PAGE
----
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Russian, US ambassadors to return to work after consultations, if expedient, says Kremlin

The Kremlin spokesman noted that the current relations between Russia and the US are at their lowest
Russian presidential spokesman Dmitry Peskov Mikhail Metzel/TASS
Russian presidential spokesman Dmitry Peskov
© Mikhail Metzel/TASS

MOSCOW, April 20. /TASS/. Russian Ambassador to the United States Anatoly Antonov and US Ambassador to Russia John Sullivan will be back at work after consultations when it is expedient for the development of the Russian-US relations, Russian president’s press secretary Dmitry Peskov said on Tuesday.

"Typically, ambassadors return after consultations in their capitals based on considerations of expediency. We see that the current relations are at their lowest. The unfriendly measures that have been taken against our country have certain consequences. And our country implements certain measures in response. There are certain contacts, including Patrushev-Sullivan contacts that took place yesterday and that address this situation," Peskov explained. "If it is considered expedient after that, then the ambassadors will probably be back and continue performing their duties."

The Kremlin press secretary turned to the subject of the Russian ambassador, noting that when the president deems it as appropriate, a decision will be made.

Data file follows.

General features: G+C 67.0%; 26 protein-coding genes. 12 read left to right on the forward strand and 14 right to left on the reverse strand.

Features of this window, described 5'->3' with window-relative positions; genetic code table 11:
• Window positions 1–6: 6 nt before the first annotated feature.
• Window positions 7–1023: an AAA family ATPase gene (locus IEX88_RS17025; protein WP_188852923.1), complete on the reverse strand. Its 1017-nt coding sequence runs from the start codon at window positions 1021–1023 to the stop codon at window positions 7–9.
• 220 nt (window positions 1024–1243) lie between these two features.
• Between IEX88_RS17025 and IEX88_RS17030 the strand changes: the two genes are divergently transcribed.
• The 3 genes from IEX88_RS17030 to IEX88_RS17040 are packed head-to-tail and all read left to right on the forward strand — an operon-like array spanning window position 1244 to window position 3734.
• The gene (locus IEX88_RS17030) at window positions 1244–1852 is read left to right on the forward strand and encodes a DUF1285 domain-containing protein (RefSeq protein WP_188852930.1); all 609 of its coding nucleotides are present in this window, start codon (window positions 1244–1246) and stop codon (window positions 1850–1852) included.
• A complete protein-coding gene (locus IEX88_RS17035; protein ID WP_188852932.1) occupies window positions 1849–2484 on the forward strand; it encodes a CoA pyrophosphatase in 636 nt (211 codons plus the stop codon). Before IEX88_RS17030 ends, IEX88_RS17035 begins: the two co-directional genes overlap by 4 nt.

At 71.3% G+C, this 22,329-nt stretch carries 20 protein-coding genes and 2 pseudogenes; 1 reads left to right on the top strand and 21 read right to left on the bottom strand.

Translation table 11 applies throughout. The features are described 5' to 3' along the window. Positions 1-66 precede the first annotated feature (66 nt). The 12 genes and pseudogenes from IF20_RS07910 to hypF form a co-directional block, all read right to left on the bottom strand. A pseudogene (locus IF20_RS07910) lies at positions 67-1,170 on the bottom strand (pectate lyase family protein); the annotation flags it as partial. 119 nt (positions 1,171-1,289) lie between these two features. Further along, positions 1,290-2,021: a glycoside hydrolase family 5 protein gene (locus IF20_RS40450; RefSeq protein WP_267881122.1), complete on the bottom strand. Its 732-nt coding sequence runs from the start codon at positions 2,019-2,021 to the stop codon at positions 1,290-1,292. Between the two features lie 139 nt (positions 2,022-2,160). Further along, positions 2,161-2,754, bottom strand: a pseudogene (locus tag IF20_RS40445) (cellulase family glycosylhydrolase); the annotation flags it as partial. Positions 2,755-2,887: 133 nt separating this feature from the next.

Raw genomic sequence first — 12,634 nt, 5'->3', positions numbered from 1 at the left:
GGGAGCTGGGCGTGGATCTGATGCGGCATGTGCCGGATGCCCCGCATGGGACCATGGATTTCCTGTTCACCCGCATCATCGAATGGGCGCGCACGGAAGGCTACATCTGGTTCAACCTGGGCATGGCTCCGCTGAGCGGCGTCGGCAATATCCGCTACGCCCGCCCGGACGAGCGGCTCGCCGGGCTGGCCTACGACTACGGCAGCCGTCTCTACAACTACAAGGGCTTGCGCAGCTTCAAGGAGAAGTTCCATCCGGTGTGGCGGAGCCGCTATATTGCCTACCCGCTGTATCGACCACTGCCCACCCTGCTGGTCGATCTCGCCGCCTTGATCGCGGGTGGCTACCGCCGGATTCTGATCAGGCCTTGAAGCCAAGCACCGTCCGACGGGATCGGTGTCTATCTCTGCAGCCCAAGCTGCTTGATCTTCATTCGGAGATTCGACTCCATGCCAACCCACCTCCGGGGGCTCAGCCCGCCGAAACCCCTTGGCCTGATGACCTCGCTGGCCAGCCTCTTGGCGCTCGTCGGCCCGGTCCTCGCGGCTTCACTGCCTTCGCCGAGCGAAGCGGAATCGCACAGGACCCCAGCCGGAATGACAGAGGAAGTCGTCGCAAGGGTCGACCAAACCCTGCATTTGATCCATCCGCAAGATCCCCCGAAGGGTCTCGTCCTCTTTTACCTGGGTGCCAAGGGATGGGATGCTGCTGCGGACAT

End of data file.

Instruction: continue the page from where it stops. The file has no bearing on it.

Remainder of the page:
He pointed out that the recommendation by Russian Presidential Aide Yuri Ushakov to the US ambassador to go to Washington for consultations were well within the framework of the Vienna Convention. "Russia is acting in strict compliance with the letter and the spirit of the Vienna Convention on Diplomatic Relations. Obviously, Russia cannot send the ambassador for consultations. Russia can recommend that it be done. This is undeniable," he specified.

On Tuesday, the US ambassador to Russia announced that he was heading to Washington for consultations and would return to Moscow within the coming weeks, prior to the potential meeting between Presidents Vladimir Putin of Russia and Joe Biden of the United States. A spokesman for the US embassy told TASS that Sullivan planned to go to the American capital later this week.

Russian-US relations soured following US President Joe Biden’s notorious ABC News interview when he said that Moscow would have to "pay a price" for its allegedly meddling in America’s elections and agreed when asked if Russian President Vladimir Putin was a ‘killer’. After that, Ambassador Antonov was invited to Moscow for consultations and has been staying in the Russian capital since March 21.

On April 15, the US president signed an executive order on anti-Russian sanctions, while Moscow announced tit-for-tat measures on the following day.